Development of a synthetic live bacterial therapeutic for the human metabolic disease phenylketonuria

Content introduction:

  • Development of a synthetic live bacterial therapeutic for the human metabolic disease phenylketonuria
  • A linked organ-on-chip model of the human neurovascular unit reveals the metabolic coupling of endothelial and neuronal cells
  • Targeted delivery of a PD-1-blocking scFv by CAR-T cells enhances anti-tumor efficacy in vivo
  • Cas9-mediated allelic exchange repairs compound heterozygous recessive mutations in mice
  • A standardized bacterial taxonomy based on genome phylogeny substantially revises the tree of life

1. Development of a synthetic live bacterial therapeutic for the human metabolic disease phenylketonuria

Phenylketonuria (PKU) is a genetic disease that is characterized by an inability to metabolize phenylalanine (Phe), which can result in neurotoxicity. To provide a potential alternative to a protein-restricted diet, Vincent M Isabella at Synlogic Inc. in Cambridge, Massachusetts, USA and his colleagues engineered Escherichia coli Nissle to express genes encoding Phe-metabolizing enzymes in response to anoxic conditions in the mammalian gut. Administration of our synthetic strain, SYNB1618, to the Pahenu2/enu2 PKU mouse model reduced blood Phe concentration by 38% compared with the control, independent of dietary protein intake. In healthy Cynomolgus monkeys, they found that SYNB1618 inhibited increases in serum Phe after an oral Phe dietary challenge. In mice and primates, Phe was converted to trans-cinnamate by SYNB1618, quantitatively metabolized by the host to hippurate and excreted in the urine, acting as a predictive biomarker for strain activity. SYNB1618 was detectable in murine or primate feces after a single oral dose, permitting the evaluation of pharmacodynamic properties. Their results define a strategy for translation of live bacterial therapeutics to treat metabolic disorders.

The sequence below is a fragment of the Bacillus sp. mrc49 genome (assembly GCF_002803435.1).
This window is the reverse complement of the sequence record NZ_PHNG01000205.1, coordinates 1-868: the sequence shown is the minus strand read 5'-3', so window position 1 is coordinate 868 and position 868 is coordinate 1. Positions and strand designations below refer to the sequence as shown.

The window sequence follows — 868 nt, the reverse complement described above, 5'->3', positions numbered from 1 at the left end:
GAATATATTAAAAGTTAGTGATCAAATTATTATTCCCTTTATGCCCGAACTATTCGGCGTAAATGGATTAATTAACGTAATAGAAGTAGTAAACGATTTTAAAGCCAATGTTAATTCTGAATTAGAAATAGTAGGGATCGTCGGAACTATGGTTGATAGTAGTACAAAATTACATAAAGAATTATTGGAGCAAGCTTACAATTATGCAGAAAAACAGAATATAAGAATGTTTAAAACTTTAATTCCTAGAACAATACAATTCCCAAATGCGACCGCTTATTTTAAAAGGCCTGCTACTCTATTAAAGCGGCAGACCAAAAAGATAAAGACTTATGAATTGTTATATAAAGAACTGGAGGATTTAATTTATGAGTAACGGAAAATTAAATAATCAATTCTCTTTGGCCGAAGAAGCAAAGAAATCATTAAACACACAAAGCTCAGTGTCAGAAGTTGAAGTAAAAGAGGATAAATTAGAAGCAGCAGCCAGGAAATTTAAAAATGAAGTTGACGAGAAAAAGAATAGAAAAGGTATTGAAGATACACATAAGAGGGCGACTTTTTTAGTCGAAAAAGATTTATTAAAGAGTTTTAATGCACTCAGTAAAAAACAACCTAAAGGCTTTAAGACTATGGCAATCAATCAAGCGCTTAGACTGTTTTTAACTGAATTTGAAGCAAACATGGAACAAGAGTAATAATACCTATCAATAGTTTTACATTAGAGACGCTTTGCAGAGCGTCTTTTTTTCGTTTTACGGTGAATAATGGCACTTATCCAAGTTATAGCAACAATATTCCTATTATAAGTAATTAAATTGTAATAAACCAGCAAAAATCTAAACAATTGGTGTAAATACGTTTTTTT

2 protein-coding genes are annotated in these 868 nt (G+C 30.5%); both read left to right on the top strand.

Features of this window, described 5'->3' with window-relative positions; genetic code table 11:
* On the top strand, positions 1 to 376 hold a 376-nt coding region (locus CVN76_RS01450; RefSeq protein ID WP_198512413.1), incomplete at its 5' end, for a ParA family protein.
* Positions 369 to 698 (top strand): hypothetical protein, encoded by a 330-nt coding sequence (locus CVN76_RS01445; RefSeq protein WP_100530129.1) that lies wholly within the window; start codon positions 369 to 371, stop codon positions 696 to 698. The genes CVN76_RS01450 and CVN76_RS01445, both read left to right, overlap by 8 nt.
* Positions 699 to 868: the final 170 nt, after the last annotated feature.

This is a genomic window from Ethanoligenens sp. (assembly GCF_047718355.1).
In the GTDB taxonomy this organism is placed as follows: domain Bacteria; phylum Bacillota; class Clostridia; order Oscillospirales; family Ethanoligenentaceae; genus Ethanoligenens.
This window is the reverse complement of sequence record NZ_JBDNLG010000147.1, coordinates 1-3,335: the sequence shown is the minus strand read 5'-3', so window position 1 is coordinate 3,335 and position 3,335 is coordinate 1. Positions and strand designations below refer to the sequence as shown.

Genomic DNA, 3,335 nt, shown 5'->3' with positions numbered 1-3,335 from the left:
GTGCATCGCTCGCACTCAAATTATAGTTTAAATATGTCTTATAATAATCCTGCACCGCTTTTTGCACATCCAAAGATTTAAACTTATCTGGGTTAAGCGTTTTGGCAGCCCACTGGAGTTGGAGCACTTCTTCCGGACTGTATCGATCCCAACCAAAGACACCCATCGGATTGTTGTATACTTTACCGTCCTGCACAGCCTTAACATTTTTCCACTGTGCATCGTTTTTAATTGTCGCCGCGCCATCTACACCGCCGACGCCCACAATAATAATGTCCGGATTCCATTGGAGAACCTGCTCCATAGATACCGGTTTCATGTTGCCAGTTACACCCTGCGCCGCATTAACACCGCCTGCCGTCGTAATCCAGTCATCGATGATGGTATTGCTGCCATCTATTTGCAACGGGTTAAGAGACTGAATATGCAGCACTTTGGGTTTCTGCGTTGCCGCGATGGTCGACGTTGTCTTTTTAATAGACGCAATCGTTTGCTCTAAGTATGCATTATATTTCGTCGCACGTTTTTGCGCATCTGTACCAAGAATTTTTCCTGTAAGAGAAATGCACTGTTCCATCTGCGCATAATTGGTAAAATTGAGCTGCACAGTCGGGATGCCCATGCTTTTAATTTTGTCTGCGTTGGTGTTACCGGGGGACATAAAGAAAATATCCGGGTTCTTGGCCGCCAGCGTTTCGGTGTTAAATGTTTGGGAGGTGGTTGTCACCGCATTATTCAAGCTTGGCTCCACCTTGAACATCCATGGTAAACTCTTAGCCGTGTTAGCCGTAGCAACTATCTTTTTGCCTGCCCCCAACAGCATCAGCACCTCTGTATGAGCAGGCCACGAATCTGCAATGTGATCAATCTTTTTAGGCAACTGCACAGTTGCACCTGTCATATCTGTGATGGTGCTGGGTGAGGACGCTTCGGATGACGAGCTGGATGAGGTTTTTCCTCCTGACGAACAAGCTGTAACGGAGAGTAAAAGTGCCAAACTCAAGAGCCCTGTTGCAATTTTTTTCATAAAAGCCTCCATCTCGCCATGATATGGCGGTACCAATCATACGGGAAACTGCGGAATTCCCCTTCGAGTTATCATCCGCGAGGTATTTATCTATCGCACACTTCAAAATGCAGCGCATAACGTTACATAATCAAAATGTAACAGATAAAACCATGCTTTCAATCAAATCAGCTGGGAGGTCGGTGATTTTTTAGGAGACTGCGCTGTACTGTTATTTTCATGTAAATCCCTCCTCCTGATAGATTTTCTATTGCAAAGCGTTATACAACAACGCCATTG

Read more, please click https://www.nature.com/articles/nbt.4222

2. A linked organ-on-chip model of the human neurovascular unit reveals the metabolic coupling of endothelial and neuronal cells

The neurovascular unit (NVU) regulates metabolic homeostasis as well as drug pharmacokinetics and pharmacodynamics in the central nervous system. Metabolic fluxes and conversions over the NVU rely on interactions between brain microvascular endothelium, perivascular pericytes, astrocytes and neurons, making it difficult to identify the contributions of each cell type. Here Ben M Maoz at Harvard University in Cambridge, Massachusetts, USA and his colleagues model the human NVU using microfluidic organ chips, allowing analysis of the roles of individual cell types in NVU functions. Three coupled chips model influx across the blood–brain barrier (BBB), the brain parenchymal compartment and efflux across the BBB. They used this linked system to mimic the effect of intravascular administration of the psychoactive drug methamphetamine and to identify previously unknown metabolic coupling between the BBB and neurons. Thus, the NVU system offers an in vitro approach for probing transport, efficacy, mechanism of action and toxicity of neuroactive drugs.

Read more, please click https://www.nature.com/articles/nbt.4226

3. Targeted delivery of a PD-1-blocking scFv by CAR-T cells enhances anti-tumor efficacy in vivo